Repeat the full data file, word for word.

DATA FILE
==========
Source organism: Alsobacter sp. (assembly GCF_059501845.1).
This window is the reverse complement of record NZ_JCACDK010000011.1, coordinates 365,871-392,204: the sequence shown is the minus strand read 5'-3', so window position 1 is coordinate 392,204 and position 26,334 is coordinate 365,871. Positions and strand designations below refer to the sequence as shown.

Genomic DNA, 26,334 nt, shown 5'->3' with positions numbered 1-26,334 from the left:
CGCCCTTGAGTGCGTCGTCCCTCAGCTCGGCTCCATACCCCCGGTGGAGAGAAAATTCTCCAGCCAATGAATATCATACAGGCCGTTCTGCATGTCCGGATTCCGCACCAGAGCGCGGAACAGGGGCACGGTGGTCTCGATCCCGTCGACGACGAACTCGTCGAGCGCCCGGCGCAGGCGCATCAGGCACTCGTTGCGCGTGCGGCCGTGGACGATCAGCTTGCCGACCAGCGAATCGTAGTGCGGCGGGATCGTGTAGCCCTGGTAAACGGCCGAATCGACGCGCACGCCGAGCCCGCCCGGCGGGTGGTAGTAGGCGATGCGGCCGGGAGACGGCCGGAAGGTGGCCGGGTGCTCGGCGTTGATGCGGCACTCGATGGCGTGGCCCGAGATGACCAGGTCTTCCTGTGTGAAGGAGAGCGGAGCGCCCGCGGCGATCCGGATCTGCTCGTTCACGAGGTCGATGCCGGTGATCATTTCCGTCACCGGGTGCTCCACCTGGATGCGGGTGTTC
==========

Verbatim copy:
Source organism: Alsobacter sp. (assembly GCF_059501845.1).
This window is the reverse complement of record NZ_JCACDK010000011.1, coordinates 365,871-392,204: the sequence shown is the minus strand read 5'-3', so window position 1 is coordinate 392,204 and position 26,334 is coordinate 365,871. Positions and strand designations below refer to the sequence as shown.

Genomic DNA, 26,334 nt, shown 5'->3' with positions numbered 1-26,334 from the left:
CGCCCTTGAGTGCGTCGTCCCTCAGCTCGGCTCCATACCCCCGGTGGAGAGAAAATTCTCCAGCCAATGAATATCATACAGGCCGTTCTGCATGTCCGGATTCCGCACCAGAGCGCGGAACAGGGGCACGGTGGTCTCGATCCCGTCGACGACGAACTCGTCGAGCGCCCGGCGCAGGCGCATCAGGCACTCGTTGCGCGTGCGGCCGTGGACGATCAGCTTGCCGACCAGCGAATCGTAGTGCGGCGGGATCGTGTAGCCCTGGTAAACGGCCGAATCGACGCGCACGCCGAGCCCGCCCGGCGGGTGGTAGTAGGCGATGCGGCCGGGAGACGGCCGGAAGGTGGCCGGGTGCTCGGCGTTGATGCGGCACTCGATGGCGTGGCCCGAGATGACCAGGTCTTCCTGTGTGAAGGAGAGCGGAGCGCCCGCGGCGATCCGGATCTGCTCGTTCACGAGGTCGATGCCGGTGATCATTTCCGTCACCGGGTGCTCCACCTGGATGCGGGTGTTC